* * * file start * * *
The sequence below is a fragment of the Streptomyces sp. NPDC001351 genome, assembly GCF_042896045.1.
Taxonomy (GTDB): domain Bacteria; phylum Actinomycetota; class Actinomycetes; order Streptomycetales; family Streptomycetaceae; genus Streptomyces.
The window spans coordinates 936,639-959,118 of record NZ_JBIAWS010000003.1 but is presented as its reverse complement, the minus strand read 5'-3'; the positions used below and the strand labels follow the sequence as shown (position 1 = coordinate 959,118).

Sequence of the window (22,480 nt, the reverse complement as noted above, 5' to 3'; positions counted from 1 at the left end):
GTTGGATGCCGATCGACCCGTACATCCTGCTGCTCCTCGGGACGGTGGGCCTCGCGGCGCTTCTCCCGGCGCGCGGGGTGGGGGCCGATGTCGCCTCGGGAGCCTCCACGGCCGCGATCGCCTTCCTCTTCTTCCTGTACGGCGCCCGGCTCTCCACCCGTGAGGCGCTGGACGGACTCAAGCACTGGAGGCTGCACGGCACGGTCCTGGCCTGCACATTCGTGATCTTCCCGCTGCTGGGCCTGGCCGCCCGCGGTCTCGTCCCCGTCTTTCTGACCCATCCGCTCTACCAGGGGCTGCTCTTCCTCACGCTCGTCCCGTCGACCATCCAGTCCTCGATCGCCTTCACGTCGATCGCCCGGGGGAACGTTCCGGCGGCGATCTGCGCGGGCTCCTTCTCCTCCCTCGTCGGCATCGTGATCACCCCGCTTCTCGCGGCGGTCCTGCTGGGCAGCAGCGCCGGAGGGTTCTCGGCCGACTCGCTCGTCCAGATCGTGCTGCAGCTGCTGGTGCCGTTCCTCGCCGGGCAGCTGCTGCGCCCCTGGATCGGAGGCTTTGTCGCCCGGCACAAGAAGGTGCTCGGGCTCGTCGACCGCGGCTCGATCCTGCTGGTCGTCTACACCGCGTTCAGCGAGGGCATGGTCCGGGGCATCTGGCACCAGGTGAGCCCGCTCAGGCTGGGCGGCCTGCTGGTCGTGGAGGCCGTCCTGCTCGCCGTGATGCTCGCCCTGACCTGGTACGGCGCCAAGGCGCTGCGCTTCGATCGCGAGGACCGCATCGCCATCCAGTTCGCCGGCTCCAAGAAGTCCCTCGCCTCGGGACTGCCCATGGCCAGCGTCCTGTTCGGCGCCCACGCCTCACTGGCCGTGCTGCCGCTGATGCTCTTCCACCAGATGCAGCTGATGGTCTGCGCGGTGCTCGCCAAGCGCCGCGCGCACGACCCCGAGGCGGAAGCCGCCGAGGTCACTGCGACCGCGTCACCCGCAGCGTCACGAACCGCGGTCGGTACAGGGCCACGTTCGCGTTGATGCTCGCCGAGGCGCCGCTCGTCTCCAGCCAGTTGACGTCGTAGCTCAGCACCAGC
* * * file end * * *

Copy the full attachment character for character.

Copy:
The sequence below is a fragment of the Streptomyces sp. NPDC001351 genome, assembly GCF_042896045.1.
Taxonomy (GTDB): domain Bacteria; phylum Actinomycetota; class Actinomycetes; order Streptomycetales; family Streptomycetaceae; genus Streptomyces.
The window spans coordinates 936,639-959,118 of record NZ_JBIAWS010000003.1 but is presented as its reverse complement, the minus strand read 5'-3'; the positions used below and the strand labels follow the sequence as shown (position 1 = coordinate 959,118).

Sequence of the window (22,480 nt, the reverse complement as noted above, 5' to 3'; positions counted from 1 at the left end):
GTTGGATGCCGATCGACCCGTACATCCTGCTGCTCCTCGGGACGGTGGGCCTCGCGGCGCTTCTCCCGGCGCGCGGGGTGGGGGCCGATGTCGCCTCGGGAGCCTCCACGGCCGCGATCGCCTTCCTCTTCTTCCTGTACGGCGCCCGGCTCTCCACCCGTGAGGCGCTGGACGGACTCAAGCACTGGAGGCTGCACGGCACGGTCCTGGCCTGCACATTCGTGATCTTCCCGCTGCTGGGCCTGGCCGCCCGCGGTCTCGTCCCCGTCTTTCTGACCCATCCGCTCTACCAGGGGCTGCTCTTCCTCACGCTCGTCCCGTCGACCATCCAGTCCTCGATCGCCTTCACGTCGATCGCCCGGGGGAACGTTCCGGCGGCGATCTGCGCGGGCTCCTTCTCCTCCCTCGTCGGCATCGTGATCACCCCGCTTCTCGCGGCGGTCCTGCTGGGCAGCAGCGCCGGAGGGTTCTCGGCCGACTCGCTCGTCCAGATCGTGCTGCAGCTGCTGGTGCCGTTCCTCGCCGGGCAGCTGCTGCGCCCCTGGATCGGAGGCTTTGTCGCCCGGCACAAGAAGGTGCTCGGGCTCGTCGACCGCGGCTCGATCCTGCTGGTCGTCTACACCGCGTTCAGCGAGGGCATGGTCCGGGGCATCTGGCACCAGGTGAGCCCGCTCAGGCTGGGCGGCCTGCTGGTCGTGGAGGCCGTCCTGCTCGCCGTGATGCTCGCCCTGACCTGGTACGGCGCCAAGGCGCTGCGCTTCGATCGCGAGGACCGCATCGCCATCCAGTTCGCCGGCTCCAAGAAGTCCCTCGCCTCGGGACTGCCCATGGCCAGCGTCCTGTTCGGCGCCCACGCCTCACTGGCCGTGCTGCCGCTGATGCTCTTCCACCAGATGCAGCTGATGGTCTGCGCGGTGCTCGCCAAGCGCCGCGCGCACGACCCCGAGGCGGAAGCCGCCGAGGTCACTGCGACCGCGTCACCCGCAGCGTCACGAACCGCGGTCGGTACAGGGCCACGTTCGCGTTGATGCTCGCCGAGGCGCCGCTCGTCTCCAGCCAGTTGACGTCGTAGCTCAGCACCAGC